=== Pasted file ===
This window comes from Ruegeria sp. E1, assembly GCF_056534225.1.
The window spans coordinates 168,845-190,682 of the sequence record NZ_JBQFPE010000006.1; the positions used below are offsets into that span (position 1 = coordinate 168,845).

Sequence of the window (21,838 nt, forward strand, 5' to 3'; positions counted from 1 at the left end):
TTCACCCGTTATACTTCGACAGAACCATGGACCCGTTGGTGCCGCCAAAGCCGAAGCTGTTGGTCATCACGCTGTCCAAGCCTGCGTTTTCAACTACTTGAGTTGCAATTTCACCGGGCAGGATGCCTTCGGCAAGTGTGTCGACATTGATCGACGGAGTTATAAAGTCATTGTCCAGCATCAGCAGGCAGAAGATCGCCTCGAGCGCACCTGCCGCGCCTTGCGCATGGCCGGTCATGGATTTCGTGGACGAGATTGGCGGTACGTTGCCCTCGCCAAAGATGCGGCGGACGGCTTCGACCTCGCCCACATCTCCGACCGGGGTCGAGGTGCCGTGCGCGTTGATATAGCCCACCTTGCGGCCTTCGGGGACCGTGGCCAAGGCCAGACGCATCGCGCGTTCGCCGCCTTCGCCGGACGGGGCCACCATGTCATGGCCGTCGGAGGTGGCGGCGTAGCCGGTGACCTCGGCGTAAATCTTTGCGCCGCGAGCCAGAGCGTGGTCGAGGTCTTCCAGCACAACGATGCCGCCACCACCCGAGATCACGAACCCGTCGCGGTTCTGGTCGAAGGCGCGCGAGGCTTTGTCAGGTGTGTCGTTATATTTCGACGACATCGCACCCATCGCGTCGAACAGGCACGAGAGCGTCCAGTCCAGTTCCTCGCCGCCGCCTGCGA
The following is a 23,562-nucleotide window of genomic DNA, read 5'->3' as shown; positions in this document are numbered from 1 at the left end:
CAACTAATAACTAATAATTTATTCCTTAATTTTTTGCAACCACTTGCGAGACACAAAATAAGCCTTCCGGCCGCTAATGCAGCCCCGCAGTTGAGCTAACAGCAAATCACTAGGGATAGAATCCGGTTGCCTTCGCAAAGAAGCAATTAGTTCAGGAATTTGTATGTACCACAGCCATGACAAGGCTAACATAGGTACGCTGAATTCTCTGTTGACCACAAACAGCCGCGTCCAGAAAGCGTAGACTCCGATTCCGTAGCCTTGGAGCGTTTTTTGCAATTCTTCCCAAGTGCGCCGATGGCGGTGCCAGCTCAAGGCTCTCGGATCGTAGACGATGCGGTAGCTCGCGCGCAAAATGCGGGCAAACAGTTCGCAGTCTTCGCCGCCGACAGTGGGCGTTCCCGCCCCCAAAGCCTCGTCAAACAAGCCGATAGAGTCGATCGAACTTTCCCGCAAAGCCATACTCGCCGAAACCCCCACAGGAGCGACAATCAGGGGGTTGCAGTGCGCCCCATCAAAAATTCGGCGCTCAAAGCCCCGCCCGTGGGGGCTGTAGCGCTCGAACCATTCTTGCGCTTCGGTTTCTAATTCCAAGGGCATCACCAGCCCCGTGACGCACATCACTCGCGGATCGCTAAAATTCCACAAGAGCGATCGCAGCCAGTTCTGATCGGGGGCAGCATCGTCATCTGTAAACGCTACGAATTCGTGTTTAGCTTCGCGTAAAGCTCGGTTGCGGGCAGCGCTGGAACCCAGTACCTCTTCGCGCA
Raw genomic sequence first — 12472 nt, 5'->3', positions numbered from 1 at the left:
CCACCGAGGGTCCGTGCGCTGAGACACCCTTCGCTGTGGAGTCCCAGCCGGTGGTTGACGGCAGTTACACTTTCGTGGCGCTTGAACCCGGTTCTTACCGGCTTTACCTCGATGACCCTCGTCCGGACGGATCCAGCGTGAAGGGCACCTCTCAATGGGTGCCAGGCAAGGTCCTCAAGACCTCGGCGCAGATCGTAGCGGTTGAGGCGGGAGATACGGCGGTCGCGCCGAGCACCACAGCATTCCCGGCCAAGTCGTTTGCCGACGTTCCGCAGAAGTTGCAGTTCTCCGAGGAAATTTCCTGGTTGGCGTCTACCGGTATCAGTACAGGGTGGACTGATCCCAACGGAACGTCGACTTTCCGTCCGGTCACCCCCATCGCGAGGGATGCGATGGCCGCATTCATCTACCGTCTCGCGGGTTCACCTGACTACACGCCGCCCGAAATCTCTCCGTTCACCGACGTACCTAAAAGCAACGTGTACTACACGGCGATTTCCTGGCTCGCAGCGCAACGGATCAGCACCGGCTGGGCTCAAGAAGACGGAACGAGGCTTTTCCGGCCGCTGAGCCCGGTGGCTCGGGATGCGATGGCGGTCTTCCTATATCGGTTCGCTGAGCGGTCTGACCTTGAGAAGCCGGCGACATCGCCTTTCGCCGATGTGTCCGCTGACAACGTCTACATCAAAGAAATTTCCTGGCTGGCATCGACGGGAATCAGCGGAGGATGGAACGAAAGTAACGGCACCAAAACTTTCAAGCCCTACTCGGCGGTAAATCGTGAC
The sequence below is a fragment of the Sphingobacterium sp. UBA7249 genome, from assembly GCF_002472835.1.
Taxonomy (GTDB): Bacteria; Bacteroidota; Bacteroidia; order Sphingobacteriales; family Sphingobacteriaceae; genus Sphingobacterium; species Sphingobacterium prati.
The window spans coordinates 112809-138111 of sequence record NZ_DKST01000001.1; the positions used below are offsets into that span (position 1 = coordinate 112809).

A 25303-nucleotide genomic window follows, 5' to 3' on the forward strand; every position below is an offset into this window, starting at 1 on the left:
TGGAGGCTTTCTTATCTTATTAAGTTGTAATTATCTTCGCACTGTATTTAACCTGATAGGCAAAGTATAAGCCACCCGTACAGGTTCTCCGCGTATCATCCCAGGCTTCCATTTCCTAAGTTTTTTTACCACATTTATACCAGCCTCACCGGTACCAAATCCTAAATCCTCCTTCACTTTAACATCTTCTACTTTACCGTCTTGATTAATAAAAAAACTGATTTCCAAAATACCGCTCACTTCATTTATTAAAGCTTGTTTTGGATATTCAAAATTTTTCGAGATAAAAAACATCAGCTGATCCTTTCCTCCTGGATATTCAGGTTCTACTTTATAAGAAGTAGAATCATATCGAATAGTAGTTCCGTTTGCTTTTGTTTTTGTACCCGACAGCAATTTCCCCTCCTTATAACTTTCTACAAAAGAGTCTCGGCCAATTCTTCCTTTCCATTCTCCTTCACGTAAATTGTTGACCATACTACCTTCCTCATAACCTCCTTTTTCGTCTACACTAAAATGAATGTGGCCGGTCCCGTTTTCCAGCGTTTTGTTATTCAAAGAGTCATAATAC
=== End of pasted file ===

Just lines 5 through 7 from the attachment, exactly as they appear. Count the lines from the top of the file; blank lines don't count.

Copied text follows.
The following is a 23,562-nucleotide window of genomic DNA, read 5'->3' as shown; positions in this document are numbered from 1 at the left end:
CAACTAATAACTAATAATTTATTCCTTAATTTTTTGCAACCACTTGCGAGACACAAAATAAGCCTTCCGGCCGCTAATGCAGCCCCGCAGTTGAGCTAACAGCAAATCACTAGGGATAGAATCCGGTTGCCTTCGCAAAGAAGCAATTAGTTCAGGAATTTGTATGTACCACAGCCATGACAAGGCTAACATAGGTACGCTGAATTCTCTGTTGACCACAAACAGCCGCGTCCAGAAAGCGTAGACTCCGATTCCGTAGCCTTGGAGCGTTTTTTGCAATTCTTCCCAAGTGCGCCGATGGCGGTGCCAGCTCAAGGCTCTCGGATCGTAGACGATGCGGTAGCTCGCGCGCAAAATGCGGGCAAACAGTTCGCAGTCTTCGCCGCCGACAGTGGGCGTTCCCGCCCCCAAAGCCTCGTCAAACAAGCCGATAGAGTCGATCGAACTTTCCCGCAAAGCCATACTCGCCGAAACCCCCACAGGAGCGACAATCAGGGGGTTGCAGTGCGCCCCATCAAAAATTCGGCGCTCAAAGCCCCGCCCGTGGGGGCTGTAGCGCTCGAACCATTCTTGCGCTTCGGTTTCTAATTCCAAGGGCATCACCAGCCCCGTGACGCACATCACTCGCGGATCGCTAAAATTCCACAAGAGCGATCGCAGCCAGTTCTGATCGGGGGCAGCATCGTCATCTGTAAACGCTACGAATTCGTGTTTAGCTTCGCGTAAAGCTCGGTTGCGGGCAGCGCTGGAACCCAGTACCTCTTCGCGCA
Raw genomic sequence first — 12472 nt, 5'->3', positions numbered from 1 at the left: